So it is nearly impossible for me to “review” Anotherthyme. Walking into that intimate interior, with the warm wood and white Christmas lights hanging from the ceiling, I still feel a sense of magic. This is no accident–these are people who post a slide show of the interior on their web site. You can see why this is a place where I expect some new intimacy to develop, some depth of friendship to be revealed, some special bond cemented. It’s just that kind of place.

I also happened to love my salad with lemon tahini dressing, avocado, onion, parmesan and cashews. My dear friend Donna, who joined us, had the fried chicken she always gets and which she adores. Fred’s steak and my calamari did not stand out. If you want an experience where every dish is flawless rather than just good, and where you’ll find the latest trend done to perfection, Anotherthyme is not the place to be.

But I’ll go back. There’s something to be said for a place that has cast this spell over me for over 20 years. And it’s especially nice to return with an old friend, and the wonderful person you actually married, and to still remember what really matters.

Four Square

Both of us were feeling a wee bit blue and tired when we got home last night. And so we treated ourselves to a meal at Four Square, because several people said we should.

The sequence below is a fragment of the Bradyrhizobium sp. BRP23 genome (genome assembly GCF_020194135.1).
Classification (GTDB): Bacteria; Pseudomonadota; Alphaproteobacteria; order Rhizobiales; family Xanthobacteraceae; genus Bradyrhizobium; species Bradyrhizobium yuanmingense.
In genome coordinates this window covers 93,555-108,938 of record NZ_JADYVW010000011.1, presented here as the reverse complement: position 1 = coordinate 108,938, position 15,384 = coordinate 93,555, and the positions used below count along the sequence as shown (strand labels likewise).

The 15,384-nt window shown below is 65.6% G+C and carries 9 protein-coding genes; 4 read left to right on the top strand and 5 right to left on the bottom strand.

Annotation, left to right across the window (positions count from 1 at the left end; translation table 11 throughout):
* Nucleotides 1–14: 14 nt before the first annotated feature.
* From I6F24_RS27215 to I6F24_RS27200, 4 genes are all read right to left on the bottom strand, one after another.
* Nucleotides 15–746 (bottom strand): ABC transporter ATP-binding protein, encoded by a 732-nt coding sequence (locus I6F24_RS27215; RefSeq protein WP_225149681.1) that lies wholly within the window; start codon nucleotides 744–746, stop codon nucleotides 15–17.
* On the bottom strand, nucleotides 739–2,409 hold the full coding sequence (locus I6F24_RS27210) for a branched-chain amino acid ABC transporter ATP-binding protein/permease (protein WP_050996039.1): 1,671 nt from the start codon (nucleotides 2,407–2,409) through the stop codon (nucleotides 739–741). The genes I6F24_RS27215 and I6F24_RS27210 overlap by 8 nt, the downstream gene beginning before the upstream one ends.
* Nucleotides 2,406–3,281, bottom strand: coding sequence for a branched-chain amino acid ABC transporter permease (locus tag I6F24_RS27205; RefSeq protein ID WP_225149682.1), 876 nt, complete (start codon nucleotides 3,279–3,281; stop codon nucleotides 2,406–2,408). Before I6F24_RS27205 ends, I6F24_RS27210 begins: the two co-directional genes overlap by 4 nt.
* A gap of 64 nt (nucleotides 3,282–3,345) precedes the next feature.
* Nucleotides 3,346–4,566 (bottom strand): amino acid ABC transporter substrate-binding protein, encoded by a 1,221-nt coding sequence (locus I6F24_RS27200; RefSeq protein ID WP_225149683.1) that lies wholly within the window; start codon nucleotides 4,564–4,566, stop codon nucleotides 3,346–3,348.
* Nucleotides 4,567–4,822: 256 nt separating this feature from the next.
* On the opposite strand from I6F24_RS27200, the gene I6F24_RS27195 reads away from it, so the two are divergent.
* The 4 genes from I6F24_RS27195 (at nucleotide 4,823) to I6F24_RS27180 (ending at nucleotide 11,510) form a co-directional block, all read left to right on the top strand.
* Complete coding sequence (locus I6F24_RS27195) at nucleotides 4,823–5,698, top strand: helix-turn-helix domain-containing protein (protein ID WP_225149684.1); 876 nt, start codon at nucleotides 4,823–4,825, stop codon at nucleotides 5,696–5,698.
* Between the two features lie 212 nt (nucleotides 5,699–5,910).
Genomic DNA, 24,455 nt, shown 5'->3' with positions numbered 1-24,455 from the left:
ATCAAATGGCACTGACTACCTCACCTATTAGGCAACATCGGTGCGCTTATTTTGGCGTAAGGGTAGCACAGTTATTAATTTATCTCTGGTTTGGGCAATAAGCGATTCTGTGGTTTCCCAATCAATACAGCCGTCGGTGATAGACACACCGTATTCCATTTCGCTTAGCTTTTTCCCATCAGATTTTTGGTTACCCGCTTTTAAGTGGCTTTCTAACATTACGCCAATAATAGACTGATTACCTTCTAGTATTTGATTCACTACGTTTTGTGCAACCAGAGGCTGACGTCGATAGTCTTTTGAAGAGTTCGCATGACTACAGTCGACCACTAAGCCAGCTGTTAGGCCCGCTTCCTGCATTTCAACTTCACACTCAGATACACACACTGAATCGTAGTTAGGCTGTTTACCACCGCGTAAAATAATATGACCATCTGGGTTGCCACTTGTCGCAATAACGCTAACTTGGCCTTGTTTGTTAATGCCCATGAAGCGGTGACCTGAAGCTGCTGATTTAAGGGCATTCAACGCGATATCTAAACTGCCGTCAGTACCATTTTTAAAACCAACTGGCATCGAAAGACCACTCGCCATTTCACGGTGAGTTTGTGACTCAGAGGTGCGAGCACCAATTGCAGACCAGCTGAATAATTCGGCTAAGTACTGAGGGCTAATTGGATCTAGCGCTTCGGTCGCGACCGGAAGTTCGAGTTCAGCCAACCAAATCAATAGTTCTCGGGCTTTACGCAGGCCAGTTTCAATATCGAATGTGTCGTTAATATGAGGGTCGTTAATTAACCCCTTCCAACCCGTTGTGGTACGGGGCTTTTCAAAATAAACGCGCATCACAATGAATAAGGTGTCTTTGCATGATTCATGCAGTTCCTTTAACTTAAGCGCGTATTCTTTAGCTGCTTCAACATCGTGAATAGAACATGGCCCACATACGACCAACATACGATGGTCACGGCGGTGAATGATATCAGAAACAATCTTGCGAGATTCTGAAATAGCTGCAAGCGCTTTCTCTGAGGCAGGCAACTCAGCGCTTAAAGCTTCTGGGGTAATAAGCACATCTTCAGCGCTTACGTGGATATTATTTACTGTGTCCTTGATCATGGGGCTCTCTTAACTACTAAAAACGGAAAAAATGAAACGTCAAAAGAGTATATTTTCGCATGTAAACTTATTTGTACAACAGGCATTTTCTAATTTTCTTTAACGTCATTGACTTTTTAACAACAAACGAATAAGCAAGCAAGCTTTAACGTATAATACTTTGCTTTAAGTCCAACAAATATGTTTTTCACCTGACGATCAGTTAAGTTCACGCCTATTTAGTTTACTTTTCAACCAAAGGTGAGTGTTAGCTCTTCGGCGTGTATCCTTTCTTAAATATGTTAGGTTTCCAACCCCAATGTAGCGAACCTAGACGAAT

We liked it. We sat at the copper bar while we waited for our table and chatted with the friendly bartender, a philosophy major from Maine whose favorite philosopher is Michel Foucault. (I recommended she check out Michel de Certeau’s The Practice of Everyday Life and she was kind enough to write it down as if she were deeply interested.) We were intrigued by the Four Square Martini, which includes gin, vodka, and cucumbers they’ve marinated in salt water until they just begun to reach the pickle stage. It was so spectacular that I was very sad that sobriety dictated ordering just one.

I had halibut that was tender and flaky. Fred had thinly sliced ostrich seasoned with ginger, garlic and other good things. Unfortunately we did not take notes, since we went in an effort to cheer ourselves up and not in an attempt to write a review. Luckily, it worked.

But we can’t afford it very often, and so this will be just an occasional treat. The total bill, with tip, came to $160. This bought two glasses of wine for me, a beer and a martini for Fred, desserts for each of us, one cup of coffee, two appetizers, and two entrees. See what I mean about Durham being so expensive?

Sandwiched between Stanley Hauerwas and Barbara Kingsolver

Yesterday I went back to Bullock’s Barbecue on the 21st anniversary of my graduation from Duke. Today, I went to . . . . graduation at Duke. And ate a sandwich. Both acts offer strange and possibly unrelated commentaries on my past. You be the judge.

I. Graduation

I went to Duke’s graduation primarily because Barbara Kingsolver was delivering the address. But given that this entire year has dragged me unexpectedly through the zigzagging corridors of youthful emotion that were my college days, it also seemed fitting to revisit the last scene.